Axiomatic – identifying a novel epilepsy gene that was hidden right before your eyes

The Hague, winter of 1997. Last week challenged my most basic beliefs, which reminded me of “Axiomatic”, a collection of science fiction short stories by Greg Egan. While on holiday in the Netherlands in 1997, I had bought this book in the Den Haag Centraal bookstore, and subsequently lost it or gave it away. I only remembered the title three weeks ago, and ordered it online. The book arrived at the same time that news from Antwerp twisted my brain. In the signature story of “Axiomatic” with the same title, a man acquires a nano-robot based implant that allows him to change his innermost convictions (I told you that it’s science fiction, right?). He basically wants to have the courage to kill the man who murdered his wife. After carrying out his revenge and after the effect of the axiomatic implant has worn off, he starts craving for more, since he is missing the certainty in his life that the implant had given him. I needed to adjust my deeply held expectation on how to find de novo mutations after Tania, a PhD student in the Antwerp lab, had pulled out a de novo mutation in one of our trios that Denovogear had missed. This mutation turned out to be another hit in a gene that we had seen before. Continue reading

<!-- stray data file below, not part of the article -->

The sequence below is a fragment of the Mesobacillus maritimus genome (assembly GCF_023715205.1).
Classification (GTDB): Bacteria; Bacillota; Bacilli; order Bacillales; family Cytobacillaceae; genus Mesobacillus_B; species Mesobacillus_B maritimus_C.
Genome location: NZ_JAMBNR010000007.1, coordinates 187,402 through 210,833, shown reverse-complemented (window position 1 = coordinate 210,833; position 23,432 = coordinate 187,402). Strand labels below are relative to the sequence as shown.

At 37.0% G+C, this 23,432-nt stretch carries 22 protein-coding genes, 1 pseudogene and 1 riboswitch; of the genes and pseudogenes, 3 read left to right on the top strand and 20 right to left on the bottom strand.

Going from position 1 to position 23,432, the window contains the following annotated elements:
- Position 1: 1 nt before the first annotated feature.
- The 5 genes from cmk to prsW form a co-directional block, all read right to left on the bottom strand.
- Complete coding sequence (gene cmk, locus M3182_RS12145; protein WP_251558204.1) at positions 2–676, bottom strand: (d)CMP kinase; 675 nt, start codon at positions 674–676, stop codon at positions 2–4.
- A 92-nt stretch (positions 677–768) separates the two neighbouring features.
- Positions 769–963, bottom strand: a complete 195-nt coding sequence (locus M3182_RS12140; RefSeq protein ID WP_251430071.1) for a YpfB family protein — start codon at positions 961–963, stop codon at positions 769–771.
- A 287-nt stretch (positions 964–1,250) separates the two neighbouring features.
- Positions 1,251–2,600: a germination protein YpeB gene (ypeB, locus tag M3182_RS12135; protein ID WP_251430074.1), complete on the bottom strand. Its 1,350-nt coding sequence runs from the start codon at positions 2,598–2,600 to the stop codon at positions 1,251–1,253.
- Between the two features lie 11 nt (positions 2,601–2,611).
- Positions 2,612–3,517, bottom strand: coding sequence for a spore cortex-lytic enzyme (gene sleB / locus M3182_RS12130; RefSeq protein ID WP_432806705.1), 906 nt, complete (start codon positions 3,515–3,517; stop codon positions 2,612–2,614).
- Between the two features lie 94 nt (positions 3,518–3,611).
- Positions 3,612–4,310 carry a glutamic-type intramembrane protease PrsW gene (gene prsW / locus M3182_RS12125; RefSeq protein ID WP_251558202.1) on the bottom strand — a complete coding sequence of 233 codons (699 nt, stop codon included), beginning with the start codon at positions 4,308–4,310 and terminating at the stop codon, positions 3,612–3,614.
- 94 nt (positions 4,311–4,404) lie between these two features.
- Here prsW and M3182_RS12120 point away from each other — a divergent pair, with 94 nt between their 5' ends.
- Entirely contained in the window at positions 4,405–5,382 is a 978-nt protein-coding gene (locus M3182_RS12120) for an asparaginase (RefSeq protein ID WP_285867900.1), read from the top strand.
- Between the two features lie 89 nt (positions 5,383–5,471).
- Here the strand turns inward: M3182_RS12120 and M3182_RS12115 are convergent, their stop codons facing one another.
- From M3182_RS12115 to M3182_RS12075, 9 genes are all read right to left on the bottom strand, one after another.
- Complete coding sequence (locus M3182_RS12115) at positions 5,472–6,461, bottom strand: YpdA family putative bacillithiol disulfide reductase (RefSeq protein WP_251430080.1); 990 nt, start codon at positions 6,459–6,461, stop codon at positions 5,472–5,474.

How to detect de novo mutations in exome data

Taking things apart. Looking for de novo variants using trio exome sequencing is a powerful technique to identify disease-related genes. After having introduced samtools during the last post, this will be post 2/3 in a series on how to perform an analysis of exome data for de novo variants. This time, I would like to take apart the methods that take us from Gigabyte BAM files to small tables with likely variants. So buckle up. Continue reading